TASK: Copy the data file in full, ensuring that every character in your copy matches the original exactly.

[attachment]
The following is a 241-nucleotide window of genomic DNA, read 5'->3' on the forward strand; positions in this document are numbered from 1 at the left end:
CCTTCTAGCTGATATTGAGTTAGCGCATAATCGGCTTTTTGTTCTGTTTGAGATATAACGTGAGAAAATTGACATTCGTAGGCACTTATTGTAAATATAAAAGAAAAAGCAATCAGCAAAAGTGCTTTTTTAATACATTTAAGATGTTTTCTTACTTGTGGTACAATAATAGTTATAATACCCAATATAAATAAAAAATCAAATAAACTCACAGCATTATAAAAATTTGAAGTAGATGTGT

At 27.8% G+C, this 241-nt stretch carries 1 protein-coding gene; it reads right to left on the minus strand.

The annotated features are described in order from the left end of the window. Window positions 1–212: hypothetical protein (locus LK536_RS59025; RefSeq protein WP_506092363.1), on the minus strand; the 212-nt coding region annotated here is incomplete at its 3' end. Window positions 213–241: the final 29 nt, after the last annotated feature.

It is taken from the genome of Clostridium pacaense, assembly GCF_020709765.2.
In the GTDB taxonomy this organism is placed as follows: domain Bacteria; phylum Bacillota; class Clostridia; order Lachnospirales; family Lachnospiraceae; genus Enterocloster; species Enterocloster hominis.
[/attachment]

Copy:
The following is a 241-nucleotide window of genomic DNA, read 5'->3' on the forward strand; positions in this document are numbered from 1 at the left end:
CCTTCTAGCTGATATTGAGTTAGCGCATAATCGGCTTTTTGTTCTGTTTGAGATATAACGTGAGAAAATTGACATTCGTAGGCACTTATTGTAAATATAAAAGAAAAAGCAATCAGCAAAAGTGCTTTTTTAATACATTTAAGATGTTTTCTTACTTGTGGTACAATAATAGTTATAATACCCAATATAAATAAAAAATCAAATAAACTCACAGCATTATAAAAATTTGAAGTAGATGTGT

At 27.8% G+C, this 241-nt stretch carries 1 protein-coding gene; it reads right to left on the minus strand.

The annotated features are described in order from the left end of the window. Window positions 1–212: hypothetical protein (locus LK536_RS59025; RefSeq protein WP_506092363.1), on the minus strand; the 212-nt coding region annotated here is incomplete at its 3' end. Window positions 213–241: the final 29 nt, after the last annotated feature.

It is taken from the genome of Clostridium pacaense, assembly GCF_020709765.2.
In the GTDB taxonomy this organism is placed as follows: domain Bacteria; phylum Bacillota; class Clostridia; order Lachnospirales; family Lachnospiraceae; genus Enterocloster; species Enterocloster hominis.